5 CM Punk
Punk was always notable for being his own guy, saying whatever he wanted at any time and not backing down. That’s what got him massively over and made him a productive champion for WWE, including his infamous “pipe bomb” promo slamming the company. However, as 2014 dawned, Punk was making his feelings more known about how he didn’t like the direction of the company.
The night after the Royal Rumble, Punk told Vince and Triple H he was going home. He was then suspended for no-showing events and was informed of his release the day of his wedding. Punk was soon all over the place bad-mouthing the company and its direction, taking to various forums to talk on the company’s treatment of their injured stars (like Punk himself) and their total lack of direction. It’s made him more of an icon than ever before and proves Punk is a guy who never backs down from upsetting the status quo.
4 Steve Austin
After four years as the biggest star in the company, Stone Cold was feeling a bit rough in 2002. He groused that he was an afterthought on the WrestleMania X-8 card. He was still hurting from various neck injuries and was making his feelings known in online postings on how he wasn’t happy with his role. The kicker came when Austin was informed of plans to lose to Brock Lesnar in an unadvertised match on RAW, an idea he felt completely wasted a potential moneymaking feud. Thus, Austin no-showed RAW and left the company, a huge move for the time. Fences would be mended for him to return a year later but the walk-out of Austin really was the final sign the “Attitude Era” was done.
3 The Ultimate Warrior
Given his amazing ego and…unique outlook on life, it’s no surprise the Warrior had a lot of clashes with Vince McMahon. Each maintained they were the ones who ended their partnership in 1991 as the Warrior left WWE right after SummerSlam despite still set for more dates. He made a return a year later, set up for a major title run against Randy Savage and the two to be partners at the Survivor Series. But, just days before the card, after tons of promotion, Warrior was suspended for using growth hormones, skipped dates in retaliation and was soon gone.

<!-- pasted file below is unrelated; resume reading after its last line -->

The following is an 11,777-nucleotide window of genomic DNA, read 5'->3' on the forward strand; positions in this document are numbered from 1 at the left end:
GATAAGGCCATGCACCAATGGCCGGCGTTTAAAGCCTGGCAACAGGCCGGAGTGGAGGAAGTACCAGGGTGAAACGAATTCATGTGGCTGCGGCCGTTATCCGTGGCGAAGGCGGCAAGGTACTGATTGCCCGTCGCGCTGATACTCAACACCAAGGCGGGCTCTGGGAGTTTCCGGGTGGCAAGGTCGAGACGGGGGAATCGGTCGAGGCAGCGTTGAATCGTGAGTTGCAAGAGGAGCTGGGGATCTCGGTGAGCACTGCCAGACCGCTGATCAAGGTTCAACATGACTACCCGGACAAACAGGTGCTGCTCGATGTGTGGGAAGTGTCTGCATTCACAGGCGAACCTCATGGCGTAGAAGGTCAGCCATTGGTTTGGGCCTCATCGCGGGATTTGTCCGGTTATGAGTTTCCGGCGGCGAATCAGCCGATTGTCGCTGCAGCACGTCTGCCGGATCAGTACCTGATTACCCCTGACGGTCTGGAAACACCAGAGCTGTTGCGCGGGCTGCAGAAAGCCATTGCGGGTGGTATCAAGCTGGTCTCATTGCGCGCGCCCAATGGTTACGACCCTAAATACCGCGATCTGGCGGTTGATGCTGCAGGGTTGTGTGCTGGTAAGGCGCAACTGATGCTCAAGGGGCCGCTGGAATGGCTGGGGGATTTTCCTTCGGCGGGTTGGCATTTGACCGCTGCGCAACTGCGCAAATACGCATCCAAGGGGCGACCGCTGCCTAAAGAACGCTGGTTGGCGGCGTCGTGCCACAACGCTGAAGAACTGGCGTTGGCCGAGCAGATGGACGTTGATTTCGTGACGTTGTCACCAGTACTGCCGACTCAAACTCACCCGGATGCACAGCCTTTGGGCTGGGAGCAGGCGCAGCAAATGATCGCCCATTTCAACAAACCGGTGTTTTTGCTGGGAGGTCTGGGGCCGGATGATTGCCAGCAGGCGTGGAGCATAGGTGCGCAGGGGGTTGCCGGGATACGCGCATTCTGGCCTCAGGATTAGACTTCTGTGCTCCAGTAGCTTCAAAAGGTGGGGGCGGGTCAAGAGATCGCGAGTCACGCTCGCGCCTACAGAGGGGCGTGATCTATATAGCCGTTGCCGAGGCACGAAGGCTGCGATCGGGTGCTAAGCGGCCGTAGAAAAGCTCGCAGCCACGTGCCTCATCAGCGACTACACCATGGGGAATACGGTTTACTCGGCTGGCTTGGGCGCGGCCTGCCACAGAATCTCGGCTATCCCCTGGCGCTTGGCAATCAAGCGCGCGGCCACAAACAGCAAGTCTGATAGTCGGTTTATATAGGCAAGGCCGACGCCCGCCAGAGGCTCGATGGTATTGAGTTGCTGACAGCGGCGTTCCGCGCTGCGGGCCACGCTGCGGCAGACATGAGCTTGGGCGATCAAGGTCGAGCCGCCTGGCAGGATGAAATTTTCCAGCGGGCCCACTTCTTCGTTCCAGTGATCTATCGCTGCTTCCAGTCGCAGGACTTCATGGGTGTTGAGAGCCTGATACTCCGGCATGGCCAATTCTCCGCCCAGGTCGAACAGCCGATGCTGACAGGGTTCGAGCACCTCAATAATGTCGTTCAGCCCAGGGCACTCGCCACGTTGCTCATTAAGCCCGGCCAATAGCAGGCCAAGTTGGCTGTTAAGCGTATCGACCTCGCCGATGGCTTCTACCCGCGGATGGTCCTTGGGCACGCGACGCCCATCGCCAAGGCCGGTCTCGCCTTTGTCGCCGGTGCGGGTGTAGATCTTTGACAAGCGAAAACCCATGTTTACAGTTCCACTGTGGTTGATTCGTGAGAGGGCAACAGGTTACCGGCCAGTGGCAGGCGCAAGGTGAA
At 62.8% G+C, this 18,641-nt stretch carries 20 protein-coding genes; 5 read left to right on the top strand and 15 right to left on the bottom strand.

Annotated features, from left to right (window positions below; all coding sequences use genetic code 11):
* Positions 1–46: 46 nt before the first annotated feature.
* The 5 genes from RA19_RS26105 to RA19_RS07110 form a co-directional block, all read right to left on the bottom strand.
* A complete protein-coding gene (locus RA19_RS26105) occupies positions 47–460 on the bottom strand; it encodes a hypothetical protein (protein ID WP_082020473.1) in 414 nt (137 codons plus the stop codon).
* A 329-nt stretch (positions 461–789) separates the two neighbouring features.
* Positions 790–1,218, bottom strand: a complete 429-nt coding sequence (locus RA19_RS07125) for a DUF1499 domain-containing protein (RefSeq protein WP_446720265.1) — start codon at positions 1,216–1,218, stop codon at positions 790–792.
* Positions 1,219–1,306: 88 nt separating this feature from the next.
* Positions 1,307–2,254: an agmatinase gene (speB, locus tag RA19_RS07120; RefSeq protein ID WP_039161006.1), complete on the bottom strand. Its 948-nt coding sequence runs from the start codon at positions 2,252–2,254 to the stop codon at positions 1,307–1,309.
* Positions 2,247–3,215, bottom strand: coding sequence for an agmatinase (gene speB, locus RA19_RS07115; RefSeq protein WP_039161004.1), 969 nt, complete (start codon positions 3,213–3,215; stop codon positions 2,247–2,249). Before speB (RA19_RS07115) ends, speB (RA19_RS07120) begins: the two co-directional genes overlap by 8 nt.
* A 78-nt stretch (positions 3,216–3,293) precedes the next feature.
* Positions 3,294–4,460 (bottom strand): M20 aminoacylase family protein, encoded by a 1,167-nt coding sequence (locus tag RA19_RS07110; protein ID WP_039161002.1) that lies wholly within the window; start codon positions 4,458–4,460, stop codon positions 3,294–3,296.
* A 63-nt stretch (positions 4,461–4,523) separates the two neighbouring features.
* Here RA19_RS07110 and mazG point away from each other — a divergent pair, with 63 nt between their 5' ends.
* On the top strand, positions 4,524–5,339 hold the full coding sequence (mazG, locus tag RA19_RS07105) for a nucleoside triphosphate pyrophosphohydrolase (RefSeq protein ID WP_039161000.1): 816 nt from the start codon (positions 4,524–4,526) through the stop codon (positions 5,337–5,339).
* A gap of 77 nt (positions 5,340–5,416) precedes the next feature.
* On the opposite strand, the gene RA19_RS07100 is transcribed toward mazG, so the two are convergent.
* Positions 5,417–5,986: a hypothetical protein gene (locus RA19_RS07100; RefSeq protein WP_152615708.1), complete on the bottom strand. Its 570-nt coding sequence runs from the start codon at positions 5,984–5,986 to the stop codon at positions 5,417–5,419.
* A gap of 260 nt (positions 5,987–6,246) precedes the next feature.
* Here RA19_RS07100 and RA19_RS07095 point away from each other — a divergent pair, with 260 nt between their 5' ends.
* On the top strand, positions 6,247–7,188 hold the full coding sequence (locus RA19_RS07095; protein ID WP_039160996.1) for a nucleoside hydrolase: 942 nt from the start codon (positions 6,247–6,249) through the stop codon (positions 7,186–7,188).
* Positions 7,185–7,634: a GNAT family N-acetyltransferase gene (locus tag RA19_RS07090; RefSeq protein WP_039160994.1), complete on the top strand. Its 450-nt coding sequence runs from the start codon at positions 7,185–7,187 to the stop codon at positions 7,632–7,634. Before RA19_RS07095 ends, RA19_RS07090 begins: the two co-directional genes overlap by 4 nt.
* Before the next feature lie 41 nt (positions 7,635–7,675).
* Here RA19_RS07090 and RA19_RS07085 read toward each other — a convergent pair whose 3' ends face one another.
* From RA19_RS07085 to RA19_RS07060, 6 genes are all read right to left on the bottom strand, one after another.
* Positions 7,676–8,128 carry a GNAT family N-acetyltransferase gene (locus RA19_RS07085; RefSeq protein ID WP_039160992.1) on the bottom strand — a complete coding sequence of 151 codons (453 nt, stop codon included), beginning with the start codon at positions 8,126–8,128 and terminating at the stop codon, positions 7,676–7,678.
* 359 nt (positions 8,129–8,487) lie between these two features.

He returned in 1996 but once again, it only lasted a few months after yet another massive clash with McMahon over a breach of contract and the Warrior was gone. He had a short-lived WCW tenure that also ended badly and was basically out of wrestling until his Hall of Fame induction right before his death. All this added to the bad buzz on Warrior that still hasn’t gone totally away and how his greatness was hurt by these exits.
2 Hulk Hogan
Hogan’s first rise to fame was in the AWA, boosted to huge stardom and selling out houses against champion Nick Bockwinkel. However, Verne Gagne seemed to not understand Hogan was the future and refused to give him the title. That, coupled with a fallout over the money rights for merchandise, drove Hogan to bolt from the AWA with dates left open to sign with Vince, who did realize Hogan was the future and pushed Hulkamania to the moon.
That relationship soured in 1993 when Hogan made a big return after a year away and pushed his way to get the WWE title. However, he and Vince had a major falling out and thus, after dropping the belt to Yokozuna, Hogan left and would later join WCW. There, he had another huge falling out when Vince Russo went too far in his infamous Bash at the Beach 2000 promo and thus he left for real, suing Russo for defamation of character.
It all shows Hogan’s amazing ego.
1 The Radicalz
To many, this was pretty much the final nail in the coffin of WCW. The Monday Night War had seen a lot of twists but this was quite something else. Chris Benoit, Eddie Guerrero, Dean Malenko and Perry Saturn were four of the best workers WCW had and deserved a lot more. WCW ignored them for the old-timers and they were shoved around with Kevin Sullivan making it clear he wasn’t going to give them any breaks as booker (especially given how he and Benoit hated each other). So all four men went to boss Bill Busch and demanded, their releases, which they got.
Thus the January 31st, 2000 RAW opened with these four showing up in the front row and soon becoming focal points of a big feud of DX and the various faces. It boosted all four to a new level of success (Benoit and Guerrero especially) and cost WCW four guys at a bad time and truly showcased how losing some talent can hurt badly.